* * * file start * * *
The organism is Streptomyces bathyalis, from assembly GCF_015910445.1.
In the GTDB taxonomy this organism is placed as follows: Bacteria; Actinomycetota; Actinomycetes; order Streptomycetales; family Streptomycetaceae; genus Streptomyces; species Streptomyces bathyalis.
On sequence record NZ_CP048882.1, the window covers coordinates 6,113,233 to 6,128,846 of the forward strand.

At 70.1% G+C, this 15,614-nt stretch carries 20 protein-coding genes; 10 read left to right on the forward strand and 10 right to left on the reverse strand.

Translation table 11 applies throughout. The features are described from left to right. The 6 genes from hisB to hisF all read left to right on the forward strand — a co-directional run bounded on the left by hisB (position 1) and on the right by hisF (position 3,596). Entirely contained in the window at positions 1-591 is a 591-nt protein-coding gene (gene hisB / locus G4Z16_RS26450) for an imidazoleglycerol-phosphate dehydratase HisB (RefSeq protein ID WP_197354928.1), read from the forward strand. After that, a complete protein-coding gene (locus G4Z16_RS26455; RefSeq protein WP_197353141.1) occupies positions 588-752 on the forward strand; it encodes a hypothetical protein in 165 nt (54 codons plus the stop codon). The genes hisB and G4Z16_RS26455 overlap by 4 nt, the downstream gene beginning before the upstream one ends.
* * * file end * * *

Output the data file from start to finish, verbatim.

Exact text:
The organism is Streptomyces bathyalis, from assembly GCF_015910445.1.
In the GTDB taxonomy this organism is placed as follows: Bacteria; Actinomycetota; Actinomycetes; order Streptomycetales; family Streptomycetaceae; genus Streptomyces; species Streptomyces bathyalis.
On sequence record NZ_CP048882.1, the window covers coordinates 6,113,233 to 6,128,846 of the forward strand.

At 70.1% G+C, this 15,614-nt stretch carries 20 protein-coding genes; 10 read left to right on the forward strand and 10 right to left on the reverse strand.

Translation table 11 applies throughout. The features are described from left to right. The 6 genes from hisB to hisF all read left to right on the forward strand — a co-directional run bounded on the left by hisB (position 1) and on the right by hisF (position 3,596). Entirely contained in the window at positions 1-591 is a 591-nt protein-coding gene (gene hisB / locus G4Z16_RS26450) for an imidazoleglycerol-phosphate dehydratase HisB (RefSeq protein ID WP_197354928.1), read from the forward strand. After that, a complete protein-coding gene (locus G4Z16_RS26455; RefSeq protein WP_197353141.1) occupies positions 588-752 on the forward strand; it encodes a hypothetical protein in 165 nt (54 codons plus the stop codon). The genes hisB and G4Z16_RS26455 overlap by 4 nt, the downstream gene beginning before the upstream one ends.